I don’t remember when we lost touch. I don’t remember when I decided to stay in the city to work at the bank. I don’t remember the last I heard from her or the last time I saw Dakota or yourself. I don’t know when I decided to stop calling my father back or to sell the old shotgun or to give away the hiking pack I’d bought back when we were still hoping to make Eagle before we turned thirteen. I don’t remember when I traded the PBR for red wine that never tasted as sweet, that never seems to be served cold.  I don’t remember when I traded my boots for shoes that cut my feet. I don’t remember where I left my knife and shorts and sweaters and friends. I don’t remember why I married the first one, or the second one, or why I keep thinking about her and those eyes that made me fall in love the moment I met them.

I don’t remember when I last looked at the sky and saw honest stars or burning lights. I don’t remember when I lost myself, but I remember where I might find him; in that wild cold air with the bugs and hail and the nights that lasted all day and days that lasted all night. Perhaps if I think about it long enough and late enough I will be able to find my way home. Perhaps you will still be there. Perhaps we will still be friends. Perhaps all is not lost in the woods, only forgotten, until we find it again. 

Quarterlife by Dylan Lenz

WAKE UP! Tired again. You’re always tired. You reset the alarm on your phone 3 times before you finally start to think about your day and your life and realize you’re not going to sleep anymore. You try to determine if you will brush your teeth or just use mouthwash, a towel and chew gum after you drink your coffee. You take a shit, read the news, and watch porn afterwards. It will take you exactly 34 minutes to come, largely due to the fact that you’re desensitized or more likely because masturbation has become a compulsive chore that lets you start your day. You shower afterwards and the slow drain takes a while to wash the semen off your feet and let it escape down in a poetic swirl. Your mother would not be proud of you.

You get dressed in the same jeans that you’ve worn for 3 months because you read an article about how jeans should never be machine washed. You still wear skate shoes even though you stopped skateboarding when you were fourteen. You skip breakfast and forget to pack lunch. You’ve begun to get fat. You leave fifteen minutes before you should be at work.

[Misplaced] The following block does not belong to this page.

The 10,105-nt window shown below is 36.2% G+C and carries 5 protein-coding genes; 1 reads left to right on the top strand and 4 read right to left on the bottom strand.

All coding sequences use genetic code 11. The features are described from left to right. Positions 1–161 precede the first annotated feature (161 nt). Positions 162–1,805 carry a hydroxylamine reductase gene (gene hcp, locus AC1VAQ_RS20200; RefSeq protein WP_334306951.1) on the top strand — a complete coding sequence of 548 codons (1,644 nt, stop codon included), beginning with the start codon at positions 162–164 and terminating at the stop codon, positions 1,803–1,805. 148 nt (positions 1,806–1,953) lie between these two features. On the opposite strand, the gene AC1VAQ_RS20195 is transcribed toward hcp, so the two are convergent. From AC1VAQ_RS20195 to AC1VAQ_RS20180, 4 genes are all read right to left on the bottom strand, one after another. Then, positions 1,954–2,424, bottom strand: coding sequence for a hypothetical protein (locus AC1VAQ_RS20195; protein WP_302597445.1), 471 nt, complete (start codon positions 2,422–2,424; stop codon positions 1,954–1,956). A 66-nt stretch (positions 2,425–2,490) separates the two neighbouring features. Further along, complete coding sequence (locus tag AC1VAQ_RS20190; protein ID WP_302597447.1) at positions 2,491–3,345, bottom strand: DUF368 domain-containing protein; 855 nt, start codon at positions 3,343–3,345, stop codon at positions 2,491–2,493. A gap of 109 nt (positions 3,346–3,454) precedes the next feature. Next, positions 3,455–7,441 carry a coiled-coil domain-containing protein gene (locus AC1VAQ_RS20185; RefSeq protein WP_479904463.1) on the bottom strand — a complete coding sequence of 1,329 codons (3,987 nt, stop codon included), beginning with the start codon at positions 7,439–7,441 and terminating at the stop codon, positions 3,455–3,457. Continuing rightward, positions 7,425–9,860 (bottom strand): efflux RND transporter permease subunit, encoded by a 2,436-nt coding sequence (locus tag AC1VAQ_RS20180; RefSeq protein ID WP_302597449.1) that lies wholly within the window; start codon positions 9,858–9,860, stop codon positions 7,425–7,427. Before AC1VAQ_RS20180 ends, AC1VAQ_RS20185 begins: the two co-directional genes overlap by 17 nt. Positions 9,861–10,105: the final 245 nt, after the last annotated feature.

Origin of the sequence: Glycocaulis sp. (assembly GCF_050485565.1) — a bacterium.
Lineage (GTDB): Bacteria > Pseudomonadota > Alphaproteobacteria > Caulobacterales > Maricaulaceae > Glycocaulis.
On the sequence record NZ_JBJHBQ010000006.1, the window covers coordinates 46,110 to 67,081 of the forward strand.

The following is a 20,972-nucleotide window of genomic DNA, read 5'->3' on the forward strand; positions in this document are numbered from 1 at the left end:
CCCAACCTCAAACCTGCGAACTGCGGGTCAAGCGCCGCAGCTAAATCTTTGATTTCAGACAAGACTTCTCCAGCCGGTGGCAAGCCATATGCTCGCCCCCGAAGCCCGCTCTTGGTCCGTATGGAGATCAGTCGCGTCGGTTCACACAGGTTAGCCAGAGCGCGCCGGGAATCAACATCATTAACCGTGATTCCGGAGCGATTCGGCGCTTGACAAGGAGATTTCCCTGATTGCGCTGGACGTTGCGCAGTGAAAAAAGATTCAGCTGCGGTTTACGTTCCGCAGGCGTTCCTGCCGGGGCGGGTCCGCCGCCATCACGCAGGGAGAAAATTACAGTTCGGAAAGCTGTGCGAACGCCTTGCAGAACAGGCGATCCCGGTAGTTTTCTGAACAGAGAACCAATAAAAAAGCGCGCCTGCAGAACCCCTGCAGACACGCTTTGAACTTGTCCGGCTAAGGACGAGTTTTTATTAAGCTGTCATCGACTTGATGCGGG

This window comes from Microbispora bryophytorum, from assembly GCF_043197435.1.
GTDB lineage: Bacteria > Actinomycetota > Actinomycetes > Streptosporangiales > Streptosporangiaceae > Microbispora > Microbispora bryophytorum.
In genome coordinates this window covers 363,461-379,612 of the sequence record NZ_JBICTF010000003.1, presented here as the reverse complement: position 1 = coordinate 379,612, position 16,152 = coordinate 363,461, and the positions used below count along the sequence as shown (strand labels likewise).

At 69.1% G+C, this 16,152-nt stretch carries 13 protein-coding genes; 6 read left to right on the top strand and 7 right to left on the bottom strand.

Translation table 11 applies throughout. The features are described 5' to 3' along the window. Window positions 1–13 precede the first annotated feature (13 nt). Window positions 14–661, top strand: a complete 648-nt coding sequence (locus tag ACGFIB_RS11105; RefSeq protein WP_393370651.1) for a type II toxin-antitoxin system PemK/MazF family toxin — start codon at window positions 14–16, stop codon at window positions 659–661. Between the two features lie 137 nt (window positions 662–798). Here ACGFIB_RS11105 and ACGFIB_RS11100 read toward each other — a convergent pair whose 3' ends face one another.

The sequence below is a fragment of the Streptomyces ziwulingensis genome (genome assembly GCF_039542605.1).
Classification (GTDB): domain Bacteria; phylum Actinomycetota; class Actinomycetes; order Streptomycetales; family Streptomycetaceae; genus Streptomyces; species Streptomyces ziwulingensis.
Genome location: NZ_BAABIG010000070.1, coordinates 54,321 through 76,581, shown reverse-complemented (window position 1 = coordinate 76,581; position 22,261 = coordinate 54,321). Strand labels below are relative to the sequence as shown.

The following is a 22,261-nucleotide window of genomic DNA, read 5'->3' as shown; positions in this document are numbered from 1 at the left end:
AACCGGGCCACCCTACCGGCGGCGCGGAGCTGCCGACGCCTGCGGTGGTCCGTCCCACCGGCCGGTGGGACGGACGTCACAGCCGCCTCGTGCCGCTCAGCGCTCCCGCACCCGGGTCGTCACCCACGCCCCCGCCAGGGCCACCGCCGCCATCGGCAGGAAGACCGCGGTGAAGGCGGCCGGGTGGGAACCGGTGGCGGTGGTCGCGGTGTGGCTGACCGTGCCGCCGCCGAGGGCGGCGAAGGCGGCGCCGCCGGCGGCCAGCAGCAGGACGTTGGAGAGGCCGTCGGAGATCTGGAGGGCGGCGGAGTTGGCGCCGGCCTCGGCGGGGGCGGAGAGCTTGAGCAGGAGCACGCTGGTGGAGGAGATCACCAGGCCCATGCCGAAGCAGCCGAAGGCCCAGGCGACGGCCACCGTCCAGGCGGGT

You don’t listen to music anymore. You don’t look for music anymore. They stopped making good music the same year you graduated high school. You are a cynic and you know it, but when you try to stop you end up watching youtube videos and writing even nastier comments about how society is royally fucked. You think the Robyn Thicke song is actually kinda catchy which makes you question everything.

You go to the job that has an attractive title, more than enough responsibility, and great growth potential. You hate it. You want to be an activist or a professor or start a band. You spend hours searching the internet for blogs of people living highlighted lives that are better than yours, even though you have everything you ever thought you wanted. Your boss comes by and you make yourself look busy at something that he can not even comprehend that he pays you way too much for, that you need a quarter of the time allotted to complete. You steal sharpies from the supply cabinet and do graffiti on dumpsters when you sneak out to smoke your one cigarette for the day. 

You go home. You drive, even though you live two blocks away.

On your couch you watch TV. You eat organic crackers which makes you think that you are not your father. You order Indian food and eat too much rice. You look at the guitar in the corner and then change the channel. You think about living in the woods regularly. You are concerned with world population control. You are immobile and review Facebook repeatedly looking over the exact same updates four to five times. You simply ‘like’ the passionate comments of your activist friends rather than joining the conversation.